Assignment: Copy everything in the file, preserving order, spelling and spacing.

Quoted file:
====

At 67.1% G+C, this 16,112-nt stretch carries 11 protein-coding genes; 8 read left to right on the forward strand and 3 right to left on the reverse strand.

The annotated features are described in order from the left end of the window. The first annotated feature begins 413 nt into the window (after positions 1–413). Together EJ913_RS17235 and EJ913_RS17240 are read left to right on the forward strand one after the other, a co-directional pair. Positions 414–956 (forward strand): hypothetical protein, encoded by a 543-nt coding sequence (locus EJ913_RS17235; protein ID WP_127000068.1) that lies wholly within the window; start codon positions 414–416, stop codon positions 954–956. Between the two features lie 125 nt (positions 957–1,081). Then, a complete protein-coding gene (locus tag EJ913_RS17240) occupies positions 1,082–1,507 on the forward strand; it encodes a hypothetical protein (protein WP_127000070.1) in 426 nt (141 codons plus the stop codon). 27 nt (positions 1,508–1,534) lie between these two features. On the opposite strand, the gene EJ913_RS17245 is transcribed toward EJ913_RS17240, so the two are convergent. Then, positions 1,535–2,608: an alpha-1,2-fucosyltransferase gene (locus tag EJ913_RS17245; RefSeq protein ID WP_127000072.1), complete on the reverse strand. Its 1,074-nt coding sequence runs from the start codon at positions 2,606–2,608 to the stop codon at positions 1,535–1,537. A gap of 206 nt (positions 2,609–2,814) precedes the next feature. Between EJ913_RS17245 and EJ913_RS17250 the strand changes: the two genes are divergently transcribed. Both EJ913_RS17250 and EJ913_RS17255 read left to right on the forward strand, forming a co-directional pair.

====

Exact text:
At 67.1% G+C, this 16,112-nt stretch carries 11 protein-coding genes; 8 read left to right on the forward strand and 3 right to left on the reverse strand.

The annotated features are described in order from the left end of the window. The first annotated feature begins 413 nt into the window (after positions 1–413). Together EJ913_RS17235 and EJ913_RS17240 are read left to right on the forward strand one after the other, a co-directional pair. Positions 414–956 (forward strand): hypothetical protein, encoded by a 543-nt coding sequence (locus EJ913_RS17235; protein ID WP_127000068.1) that lies wholly within the window; start codon positions 414–416, stop codon positions 954–956. Between the two features lie 125 nt (positions 957–1,081). Then, a complete protein-coding gene (locus tag EJ913_RS17240) occupies positions 1,082–1,507 on the forward strand; it encodes a hypothetical protein (protein WP_127000070.1) in 426 nt (141 codons plus the stop codon). 27 nt (positions 1,508–1,534) lie between these two features. On the opposite strand, the gene EJ913_RS17245 is transcribed toward EJ913_RS17240, so the two are convergent. Then, positions 1,535–2,608: an alpha-1,2-fucosyltransferase gene (locus tag EJ913_RS17245; RefSeq protein ID WP_127000072.1), complete on the reverse strand. Its 1,074-nt coding sequence runs from the start codon at positions 2,606–2,608 to the stop codon at positions 1,535–1,537. A gap of 206 nt (positions 2,609–2,814) precedes the next feature. Between EJ913_RS17245 and EJ913_RS17250 the strand changes: the two genes are divergently transcribed. Both EJ913_RS17250 and EJ913_RS17255 read left to right on the forward strand, forming a co-directional pair.